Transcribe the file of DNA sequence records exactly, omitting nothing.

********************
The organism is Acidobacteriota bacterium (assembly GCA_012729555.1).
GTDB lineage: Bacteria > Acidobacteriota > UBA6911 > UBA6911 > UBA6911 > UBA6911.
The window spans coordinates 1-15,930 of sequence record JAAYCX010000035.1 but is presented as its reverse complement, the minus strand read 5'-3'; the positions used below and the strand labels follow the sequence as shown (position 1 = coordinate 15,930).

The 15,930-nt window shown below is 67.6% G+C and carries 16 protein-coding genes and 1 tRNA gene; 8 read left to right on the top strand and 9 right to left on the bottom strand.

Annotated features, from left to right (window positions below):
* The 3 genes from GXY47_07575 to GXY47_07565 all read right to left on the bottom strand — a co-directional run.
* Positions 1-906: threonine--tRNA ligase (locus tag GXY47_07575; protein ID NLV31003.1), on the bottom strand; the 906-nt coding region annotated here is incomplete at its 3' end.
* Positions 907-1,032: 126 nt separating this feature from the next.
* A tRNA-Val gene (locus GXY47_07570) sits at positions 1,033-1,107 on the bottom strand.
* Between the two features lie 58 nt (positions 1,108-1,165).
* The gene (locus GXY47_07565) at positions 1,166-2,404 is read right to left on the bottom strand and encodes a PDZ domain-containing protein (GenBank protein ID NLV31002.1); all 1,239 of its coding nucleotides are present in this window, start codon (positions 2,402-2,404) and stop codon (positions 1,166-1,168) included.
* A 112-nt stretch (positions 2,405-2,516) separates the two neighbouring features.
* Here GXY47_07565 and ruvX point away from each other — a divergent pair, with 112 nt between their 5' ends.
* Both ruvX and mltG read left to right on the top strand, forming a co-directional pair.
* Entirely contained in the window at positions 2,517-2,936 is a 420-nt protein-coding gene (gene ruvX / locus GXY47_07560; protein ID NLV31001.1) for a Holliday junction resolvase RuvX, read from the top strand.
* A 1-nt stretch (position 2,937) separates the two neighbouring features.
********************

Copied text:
The organism is Acidobacteriota bacterium (assembly GCA_012729555.1).
GTDB lineage: Bacteria > Acidobacteriota > UBA6911 > UBA6911 > UBA6911 > UBA6911.
The window spans coordinates 1-15,930 of sequence record JAAYCX010000035.1 but is presented as its reverse complement, the minus strand read 5'-3'; the positions used below and the strand labels follow the sequence as shown (position 1 = coordinate 15,930).

The 15,930-nt window shown below is 67.6% G+C and carries 16 protein-coding genes and 1 tRNA gene; 8 read left to right on the top strand and 9 right to left on the bottom strand.

Annotated features, from left to right (window positions below):
* The 3 genes from GXY47_07575 to GXY47_07565 all read right to left on the bottom strand — a co-directional run.
* Positions 1-906: threonine--tRNA ligase (locus tag GXY47_07575; protein ID NLV31003.1), on the bottom strand; the 906-nt coding region annotated here is incomplete at its 3' end.
* Positions 907-1,032: 126 nt separating this feature from the next.
* A tRNA-Val gene (locus GXY47_07570) sits at positions 1,033-1,107 on the bottom strand.
* Between the two features lie 58 nt (positions 1,108-1,165).
* The gene (locus GXY47_07565) at positions 1,166-2,404 is read right to left on the bottom strand and encodes a PDZ domain-containing protein (GenBank protein ID NLV31002.1); all 1,239 of its coding nucleotides are present in this window, start codon (positions 2,402-2,404) and stop codon (positions 1,166-1,168) included.
* A 112-nt stretch (positions 2,405-2,516) separates the two neighbouring features.
* Here GXY47_07565 and ruvX point away from each other — a divergent pair, with 112 nt between their 5' ends.
* Both ruvX and mltG read left to right on the top strand, forming a co-directional pair.
* Entirely contained in the window at positions 2,517-2,936 is a 420-nt protein-coding gene (gene ruvX / locus GXY47_07560; protein ID NLV31001.1) for a Holliday junction resolvase RuvX, read from the top strand.
* A 1-nt stretch (position 2,937) separates the two neighbouring features.